He is now getting ready for the second launch of the team’s first book, which will be in Nairobi this month. Everyday Africa: 30 Photographers Re-Picturing a Continent features a selection of images from Everyday Africa that “find beauty in stories rarely seen,” according to the authors.
The team has also organised workshops for school pupils in the US and in Kenya.
"We ask them what comes to their mind when thinking about Africa, and when they answer us with the stereotypes of the news, we show them the Everyday Africa photos, and then help them to start their own projects documenting their everyday life," DiCampo said.
Anis and the Everyday Egypt group, who will take their current exhibition to Alexandria, are also planning to expand their coverage outside Cairo and Alexandria, and to organise photography workshops using the profits of their first exhibition.
For him the Everyday projects are expanding the idea of street photography, and providing new images of countries he has not visited.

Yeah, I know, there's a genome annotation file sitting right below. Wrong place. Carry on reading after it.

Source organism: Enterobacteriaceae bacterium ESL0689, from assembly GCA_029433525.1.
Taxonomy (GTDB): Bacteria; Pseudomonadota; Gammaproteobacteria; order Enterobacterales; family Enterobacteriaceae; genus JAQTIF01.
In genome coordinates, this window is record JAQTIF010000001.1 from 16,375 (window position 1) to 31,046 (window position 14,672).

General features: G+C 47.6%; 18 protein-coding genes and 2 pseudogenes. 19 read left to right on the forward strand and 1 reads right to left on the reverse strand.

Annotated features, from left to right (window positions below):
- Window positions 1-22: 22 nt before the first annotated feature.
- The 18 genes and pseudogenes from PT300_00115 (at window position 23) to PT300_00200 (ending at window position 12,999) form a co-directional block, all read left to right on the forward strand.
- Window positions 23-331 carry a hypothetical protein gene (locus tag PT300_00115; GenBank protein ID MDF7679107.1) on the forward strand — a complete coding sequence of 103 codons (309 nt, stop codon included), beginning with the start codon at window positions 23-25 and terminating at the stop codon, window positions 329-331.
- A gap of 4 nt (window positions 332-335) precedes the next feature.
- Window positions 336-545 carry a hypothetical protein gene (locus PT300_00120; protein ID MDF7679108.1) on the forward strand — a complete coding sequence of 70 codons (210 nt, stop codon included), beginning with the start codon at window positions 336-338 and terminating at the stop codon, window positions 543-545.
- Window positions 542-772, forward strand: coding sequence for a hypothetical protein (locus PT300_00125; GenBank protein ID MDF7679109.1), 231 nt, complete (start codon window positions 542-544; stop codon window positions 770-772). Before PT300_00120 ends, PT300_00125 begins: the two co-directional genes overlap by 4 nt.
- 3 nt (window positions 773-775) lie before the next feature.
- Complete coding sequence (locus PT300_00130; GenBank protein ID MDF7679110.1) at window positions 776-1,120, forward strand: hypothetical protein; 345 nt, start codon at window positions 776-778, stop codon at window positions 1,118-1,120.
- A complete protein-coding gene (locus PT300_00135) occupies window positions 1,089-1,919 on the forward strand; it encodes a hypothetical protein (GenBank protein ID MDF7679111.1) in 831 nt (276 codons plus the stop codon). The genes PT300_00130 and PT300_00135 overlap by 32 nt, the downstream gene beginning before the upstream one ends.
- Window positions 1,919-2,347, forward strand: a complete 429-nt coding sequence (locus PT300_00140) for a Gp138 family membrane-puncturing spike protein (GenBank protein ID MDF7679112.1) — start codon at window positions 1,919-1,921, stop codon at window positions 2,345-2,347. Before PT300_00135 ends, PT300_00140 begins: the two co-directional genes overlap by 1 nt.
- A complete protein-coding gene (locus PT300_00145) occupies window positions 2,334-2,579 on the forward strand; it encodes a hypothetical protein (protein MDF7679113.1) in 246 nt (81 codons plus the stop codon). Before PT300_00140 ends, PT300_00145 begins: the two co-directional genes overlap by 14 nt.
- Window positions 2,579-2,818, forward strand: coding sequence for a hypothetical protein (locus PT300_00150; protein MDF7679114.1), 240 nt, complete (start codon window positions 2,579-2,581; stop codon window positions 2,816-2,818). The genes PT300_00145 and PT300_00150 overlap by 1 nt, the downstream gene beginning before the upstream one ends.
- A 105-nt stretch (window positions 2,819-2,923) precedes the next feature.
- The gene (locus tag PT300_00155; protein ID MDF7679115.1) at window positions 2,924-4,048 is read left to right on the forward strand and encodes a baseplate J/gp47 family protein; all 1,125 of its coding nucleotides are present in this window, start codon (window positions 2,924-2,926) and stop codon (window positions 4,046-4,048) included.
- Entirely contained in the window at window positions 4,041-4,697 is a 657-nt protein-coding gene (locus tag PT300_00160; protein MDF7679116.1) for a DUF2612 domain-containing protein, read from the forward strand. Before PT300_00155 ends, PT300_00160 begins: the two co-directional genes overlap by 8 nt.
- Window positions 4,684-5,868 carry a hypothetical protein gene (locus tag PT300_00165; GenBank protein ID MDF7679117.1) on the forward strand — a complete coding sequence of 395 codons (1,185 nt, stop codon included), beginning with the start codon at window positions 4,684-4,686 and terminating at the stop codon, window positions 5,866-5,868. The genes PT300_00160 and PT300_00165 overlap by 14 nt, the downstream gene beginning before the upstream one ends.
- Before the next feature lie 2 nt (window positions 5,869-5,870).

"My idea changed about Iran for instance; as a country I'm not allowed to enter, I thought it was very strict, but through their account I saw landscapes, people, young Iranians, and a night life that I never imagined existed," Anis said.
"Everyday Egypt receives ongoing feedback, especially from foreigners who used to live here, wishing that they had been to the places we are posting photos of," he added.
A boy diving in a sulphur spring in Hammam al-Alil town on the Tigris river bank in Nineveh, Iraq. Taken by Ahmad Mousa [L]. Mariam bravely biking in her neighborhood in Jeddah, Saudi Arabia, an activity considered normal in many parts of the world but here it's "3eib" or inappropriate/shameful. Mariam says she doesn't think of what she does as taboo because that holds negative weight to it... "It's not about the statement. It's about the journey and enjoying it. Photo taken by Iman Aldabbagh [R]. (Courtesy: Everyday Middle East on Instagram)
Van Loon believes that the Everyday projects have shown that everyday life can be just as valuable and interesting to photograph as exceptional historical events.